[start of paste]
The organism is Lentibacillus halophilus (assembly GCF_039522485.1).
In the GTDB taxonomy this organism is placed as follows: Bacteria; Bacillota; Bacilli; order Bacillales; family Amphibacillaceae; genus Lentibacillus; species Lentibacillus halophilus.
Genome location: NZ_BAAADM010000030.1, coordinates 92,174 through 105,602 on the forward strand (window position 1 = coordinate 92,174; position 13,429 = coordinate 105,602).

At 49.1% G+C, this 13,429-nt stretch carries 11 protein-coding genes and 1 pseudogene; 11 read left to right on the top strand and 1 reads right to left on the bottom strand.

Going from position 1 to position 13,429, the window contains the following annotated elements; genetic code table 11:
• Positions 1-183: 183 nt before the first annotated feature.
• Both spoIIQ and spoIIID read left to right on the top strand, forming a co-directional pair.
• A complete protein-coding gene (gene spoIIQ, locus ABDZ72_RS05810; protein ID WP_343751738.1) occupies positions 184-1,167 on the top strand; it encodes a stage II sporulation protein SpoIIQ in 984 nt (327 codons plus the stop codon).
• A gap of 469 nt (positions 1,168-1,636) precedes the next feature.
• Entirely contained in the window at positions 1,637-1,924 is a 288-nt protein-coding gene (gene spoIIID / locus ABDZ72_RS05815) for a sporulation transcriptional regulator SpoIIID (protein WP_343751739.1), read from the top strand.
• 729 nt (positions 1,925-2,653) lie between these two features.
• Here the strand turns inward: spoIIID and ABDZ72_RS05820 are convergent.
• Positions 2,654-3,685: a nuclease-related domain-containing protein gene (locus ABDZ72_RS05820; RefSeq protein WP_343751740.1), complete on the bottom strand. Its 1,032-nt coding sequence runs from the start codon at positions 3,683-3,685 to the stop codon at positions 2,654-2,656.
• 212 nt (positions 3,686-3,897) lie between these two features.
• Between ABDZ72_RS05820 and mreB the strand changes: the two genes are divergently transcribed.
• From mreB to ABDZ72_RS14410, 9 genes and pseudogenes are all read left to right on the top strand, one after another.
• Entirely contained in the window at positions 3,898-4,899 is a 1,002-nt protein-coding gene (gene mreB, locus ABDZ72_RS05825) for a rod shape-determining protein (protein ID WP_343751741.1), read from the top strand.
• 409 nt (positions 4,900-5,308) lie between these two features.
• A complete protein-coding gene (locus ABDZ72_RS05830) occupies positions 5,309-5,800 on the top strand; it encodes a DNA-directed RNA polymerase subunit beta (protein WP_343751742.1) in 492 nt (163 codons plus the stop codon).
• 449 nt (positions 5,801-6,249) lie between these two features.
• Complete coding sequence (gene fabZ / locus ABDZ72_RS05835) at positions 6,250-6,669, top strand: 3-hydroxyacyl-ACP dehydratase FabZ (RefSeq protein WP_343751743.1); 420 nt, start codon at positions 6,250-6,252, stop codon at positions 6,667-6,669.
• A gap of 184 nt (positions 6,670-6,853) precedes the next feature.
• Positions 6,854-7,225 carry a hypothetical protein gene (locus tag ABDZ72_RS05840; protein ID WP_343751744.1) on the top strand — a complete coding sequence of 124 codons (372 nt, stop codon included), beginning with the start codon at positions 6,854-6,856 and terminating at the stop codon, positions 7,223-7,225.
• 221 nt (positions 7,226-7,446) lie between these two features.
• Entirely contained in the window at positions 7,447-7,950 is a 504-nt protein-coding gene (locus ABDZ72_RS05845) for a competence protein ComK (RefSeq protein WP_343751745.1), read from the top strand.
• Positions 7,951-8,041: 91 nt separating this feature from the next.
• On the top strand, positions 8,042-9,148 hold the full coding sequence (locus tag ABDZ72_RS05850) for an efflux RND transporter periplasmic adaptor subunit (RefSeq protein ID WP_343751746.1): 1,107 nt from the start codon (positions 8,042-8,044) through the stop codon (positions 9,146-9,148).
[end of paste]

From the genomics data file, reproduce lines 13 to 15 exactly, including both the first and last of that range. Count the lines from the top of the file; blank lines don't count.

• Positions 2,654-3,685: a nuclease-related domain-containing protein gene (locus ABDZ72_RS05820; RefSeq protein WP_343751740.1), complete on the bottom strand. Its 1,032-nt coding sequence runs from the start codon at positions 3,683-3,685 to the stop codon at positions 2,654-2,656.
• 212 nt (positions 3,686-3,897) lie between these two features.
• Between ABDZ72_RS05820 and mreB the strand changes: the two genes are divergently transcribed.